His discussion of the kingdom in chapter six provides a helpful sketch of some of the key dynamics of God’s kingdom, which Gilbert defines as “God’s redemptive rule over his people” (87). He states, “The Christian life is not just about making sure you avoid God’s wrath. Far from it! It’s about being in a right relationship with God, and ultimately enjoying him forever. That is to say, it’s about gaining what we cannot lose—becoming a citizen of his eternal kingdom” (86). He notes the strong emphasis that the Bible places on living “the life of the kingdom” (i.e. obeying and honoring the king, 96-98), and how though the kingdom is not synonymous with the church, “the church is where we see the kingdom of God manifest in this age” (98). At the same time, he is careful to clarify that there is a “not yet” aspect to God’s kingdom that will only be complete when Christ returns. “The heavenly Jerusalem comes
down from heaven; it is not built from the ground up” (93).
His chapter on “Keeping the Cross at the Center” is very helpful (and the idea is crucial), but if there’s a fault with the book, it’s that Gilbert is at times given to overstatement to make a point. For instance,
it’s simply not helpful to entitle a section “Creation-Fall-Redemption-Consummation Is Not the Gospel” and then to say a few lines later, “when you understand and articulate it rightly, the creation-fall-redemption-consummation outline provides a good framework for a faithful presentation of the biblical gospel” (105-106). What Gilbert is trying to avoid are abuses of this framework that marginalize the substitutionary atonement of Jesus, and rightly so. But this could have been stated with less alarm. Moreover, this apparent skittishness toward what’s often called a “biblical-theological paradigm” perhaps betrays a second fault—what comes off as disregard for the broader nuances of the biblical story. For instance, little attention is given to how God moved his promise of redemption forward through Abraham and his descendants, Israel. It’s there, especially where it needs to be—in making sense of Jesus (ch. 4). But it could certainly be more pronounced, lest we jump from Adam to Jesus and allow the very framework and dynamics of why Jesus is qualified to be a substitute and why a substitutionary sacrifice is even a good idea appear to come out of nowhere.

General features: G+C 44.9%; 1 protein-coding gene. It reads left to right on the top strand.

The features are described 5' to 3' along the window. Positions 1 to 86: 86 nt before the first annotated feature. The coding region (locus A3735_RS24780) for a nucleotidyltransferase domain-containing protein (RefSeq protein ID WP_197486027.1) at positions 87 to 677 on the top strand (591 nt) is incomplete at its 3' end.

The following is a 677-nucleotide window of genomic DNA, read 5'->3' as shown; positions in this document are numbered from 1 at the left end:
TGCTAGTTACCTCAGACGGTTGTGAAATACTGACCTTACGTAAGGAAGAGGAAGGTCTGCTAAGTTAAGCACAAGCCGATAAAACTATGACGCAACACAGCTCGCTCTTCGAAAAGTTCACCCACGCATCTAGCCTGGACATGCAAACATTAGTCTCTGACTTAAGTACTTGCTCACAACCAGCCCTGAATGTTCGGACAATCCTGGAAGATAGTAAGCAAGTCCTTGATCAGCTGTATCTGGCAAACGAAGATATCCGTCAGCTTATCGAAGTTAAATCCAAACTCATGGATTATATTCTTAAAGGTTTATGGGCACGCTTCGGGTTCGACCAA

Over all, the book provides a very accessible and well-articulated summary of the core message of the gospel. It does not spend a lot of time distilling the implications of the gospel for the life and mission
of the church—it’s not intending to. Rather Gilbert’s aim is to help readers think carefully about whether they’re building their lives and their churches on the proper foundation—that “Jesus has died so that sinners may be forgiven of their sins if they will repent and believe in him” (36). And in my estimation, he accomplishes his aim.
SPECIAL NOTE: Our focus this weekend at Westgate Church, whether at our Sandy Island
retreat or at our Sunday morning service back in Weston, is on this subject: What is the gospel? Though our study is not based on this book, we felt it would be a helpful resource for the congregation, so we are supplying each family with a copy. If you’re joining us in either venue, be sure to pick one up!